An important milestone has been reached for the Tina E. Whidby Elementary School Renovation project in the Houston Independent School District. The reverse halo-lit signage has been installed and the screen wall tile for the new entry plaza and bus drop-off has been completed. We look forward to the finalized photos of the entire project!
POSTED BY: LARRY WATKINS, AIA
BRW Architects embraces a structured process for planning, design and documentation that supports a collaborative atmosphere and leads to well-integrated documents aligned with the project scope and budget.
Our 6-step process leads to a completed campus designed for long-term value that enhances the community and stays within budget.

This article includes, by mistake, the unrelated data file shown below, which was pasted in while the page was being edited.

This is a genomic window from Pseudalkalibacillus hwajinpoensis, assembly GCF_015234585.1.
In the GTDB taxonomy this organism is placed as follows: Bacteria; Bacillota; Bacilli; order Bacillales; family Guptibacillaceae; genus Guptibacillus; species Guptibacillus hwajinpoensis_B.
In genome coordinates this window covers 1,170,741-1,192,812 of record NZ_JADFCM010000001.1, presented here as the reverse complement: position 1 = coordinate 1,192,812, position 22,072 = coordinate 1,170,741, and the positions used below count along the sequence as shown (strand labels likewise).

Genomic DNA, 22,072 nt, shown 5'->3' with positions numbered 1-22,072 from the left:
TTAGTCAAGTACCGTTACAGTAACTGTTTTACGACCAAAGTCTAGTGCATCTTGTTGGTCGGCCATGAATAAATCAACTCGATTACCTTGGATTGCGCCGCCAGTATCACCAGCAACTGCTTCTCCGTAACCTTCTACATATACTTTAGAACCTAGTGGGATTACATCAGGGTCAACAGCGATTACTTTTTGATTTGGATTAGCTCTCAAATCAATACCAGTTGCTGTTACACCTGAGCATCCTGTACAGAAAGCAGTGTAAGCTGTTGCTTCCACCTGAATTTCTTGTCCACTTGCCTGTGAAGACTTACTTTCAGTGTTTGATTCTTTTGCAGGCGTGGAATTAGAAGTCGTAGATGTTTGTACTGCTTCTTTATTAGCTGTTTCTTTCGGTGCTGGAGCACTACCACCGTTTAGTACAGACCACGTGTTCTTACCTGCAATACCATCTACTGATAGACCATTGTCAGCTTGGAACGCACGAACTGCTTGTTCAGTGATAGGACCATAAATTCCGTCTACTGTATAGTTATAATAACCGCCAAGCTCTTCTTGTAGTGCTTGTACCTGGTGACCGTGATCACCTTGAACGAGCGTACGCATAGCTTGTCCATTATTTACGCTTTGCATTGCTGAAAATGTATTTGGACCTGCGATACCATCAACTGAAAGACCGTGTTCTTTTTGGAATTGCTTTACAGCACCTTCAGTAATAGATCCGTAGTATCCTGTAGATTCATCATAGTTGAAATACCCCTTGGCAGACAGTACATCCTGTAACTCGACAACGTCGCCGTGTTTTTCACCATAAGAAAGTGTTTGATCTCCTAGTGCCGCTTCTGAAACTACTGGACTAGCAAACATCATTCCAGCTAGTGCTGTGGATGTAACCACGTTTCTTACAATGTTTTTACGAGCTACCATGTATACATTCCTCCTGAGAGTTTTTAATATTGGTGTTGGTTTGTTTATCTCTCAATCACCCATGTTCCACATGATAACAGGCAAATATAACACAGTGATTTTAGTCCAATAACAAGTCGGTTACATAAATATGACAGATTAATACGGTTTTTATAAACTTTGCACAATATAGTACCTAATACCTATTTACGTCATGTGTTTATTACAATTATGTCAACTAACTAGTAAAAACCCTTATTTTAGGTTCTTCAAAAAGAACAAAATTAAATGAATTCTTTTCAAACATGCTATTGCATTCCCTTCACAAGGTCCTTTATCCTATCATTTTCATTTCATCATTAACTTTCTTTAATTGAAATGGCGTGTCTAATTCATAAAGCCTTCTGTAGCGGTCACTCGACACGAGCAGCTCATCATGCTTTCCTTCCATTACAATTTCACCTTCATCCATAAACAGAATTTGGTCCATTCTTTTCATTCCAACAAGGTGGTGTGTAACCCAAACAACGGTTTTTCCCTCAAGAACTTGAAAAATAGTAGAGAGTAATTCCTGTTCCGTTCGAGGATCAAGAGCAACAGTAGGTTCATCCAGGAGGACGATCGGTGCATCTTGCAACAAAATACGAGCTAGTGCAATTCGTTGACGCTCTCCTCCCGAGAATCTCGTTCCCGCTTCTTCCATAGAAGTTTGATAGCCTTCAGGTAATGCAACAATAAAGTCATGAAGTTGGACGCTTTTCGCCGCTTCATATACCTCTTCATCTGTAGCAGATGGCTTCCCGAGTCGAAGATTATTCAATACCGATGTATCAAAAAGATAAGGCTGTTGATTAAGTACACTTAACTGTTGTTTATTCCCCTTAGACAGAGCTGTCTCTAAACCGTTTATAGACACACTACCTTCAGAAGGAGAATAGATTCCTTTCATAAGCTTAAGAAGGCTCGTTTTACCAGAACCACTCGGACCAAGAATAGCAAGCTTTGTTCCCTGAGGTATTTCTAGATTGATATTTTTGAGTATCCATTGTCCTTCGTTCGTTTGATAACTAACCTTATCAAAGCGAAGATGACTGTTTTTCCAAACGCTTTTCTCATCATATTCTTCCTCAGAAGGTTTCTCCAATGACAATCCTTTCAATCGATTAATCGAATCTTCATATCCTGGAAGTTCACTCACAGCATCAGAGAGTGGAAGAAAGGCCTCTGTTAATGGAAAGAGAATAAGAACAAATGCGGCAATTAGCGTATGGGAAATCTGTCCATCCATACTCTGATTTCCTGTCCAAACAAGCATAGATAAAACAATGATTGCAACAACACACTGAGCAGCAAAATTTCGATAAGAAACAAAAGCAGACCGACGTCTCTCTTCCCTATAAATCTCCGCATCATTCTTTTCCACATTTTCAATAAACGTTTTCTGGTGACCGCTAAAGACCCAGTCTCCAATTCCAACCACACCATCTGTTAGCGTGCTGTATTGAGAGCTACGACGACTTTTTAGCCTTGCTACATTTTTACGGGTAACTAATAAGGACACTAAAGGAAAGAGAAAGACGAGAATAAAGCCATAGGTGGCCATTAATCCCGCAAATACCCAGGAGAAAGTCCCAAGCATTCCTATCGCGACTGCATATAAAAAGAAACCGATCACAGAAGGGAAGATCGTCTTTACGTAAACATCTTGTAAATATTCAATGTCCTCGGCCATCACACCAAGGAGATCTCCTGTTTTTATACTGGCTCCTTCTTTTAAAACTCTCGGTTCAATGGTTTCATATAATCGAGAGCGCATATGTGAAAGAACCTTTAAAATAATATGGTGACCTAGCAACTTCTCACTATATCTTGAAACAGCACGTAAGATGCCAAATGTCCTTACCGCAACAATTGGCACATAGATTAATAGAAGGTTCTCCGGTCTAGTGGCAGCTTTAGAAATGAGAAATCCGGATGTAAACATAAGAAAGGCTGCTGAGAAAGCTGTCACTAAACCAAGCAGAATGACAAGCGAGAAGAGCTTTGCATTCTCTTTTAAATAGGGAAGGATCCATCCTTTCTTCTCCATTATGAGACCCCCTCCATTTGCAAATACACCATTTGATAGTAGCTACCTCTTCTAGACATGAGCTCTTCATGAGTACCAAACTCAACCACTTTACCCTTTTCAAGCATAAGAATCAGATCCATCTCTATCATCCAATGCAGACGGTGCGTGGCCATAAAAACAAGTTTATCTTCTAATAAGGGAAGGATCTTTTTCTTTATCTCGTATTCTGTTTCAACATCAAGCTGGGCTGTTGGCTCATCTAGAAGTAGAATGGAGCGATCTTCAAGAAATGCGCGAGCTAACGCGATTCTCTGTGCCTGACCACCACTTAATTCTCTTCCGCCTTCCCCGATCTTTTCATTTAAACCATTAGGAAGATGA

Step 1 – Visioning and Programming
A vital first step for all project stakeholders is reaching consensus on 3 to 5 prioritized key goals for the project. For example, an important factor to be confirmed early is whether the building will be LEED certified or a TX CHPS-designed school incorporating “green” building features.
This crucial first step is often overlooked when a project starts, as it often does, with “Ed Specs” (Educational Specifications) and Technical Design Guidelines already adopted by the district. Even with such established guidelines, every project has some unique aspects that should be fully considered early in the process.
Stakeholders must understand that when project priorities shift during design, these revised goals often conflict with fundamental early design decisions and have a significant impact on the budget. This is especially true with building renovation and additions, as it is always difficult to know where to stop with renovation.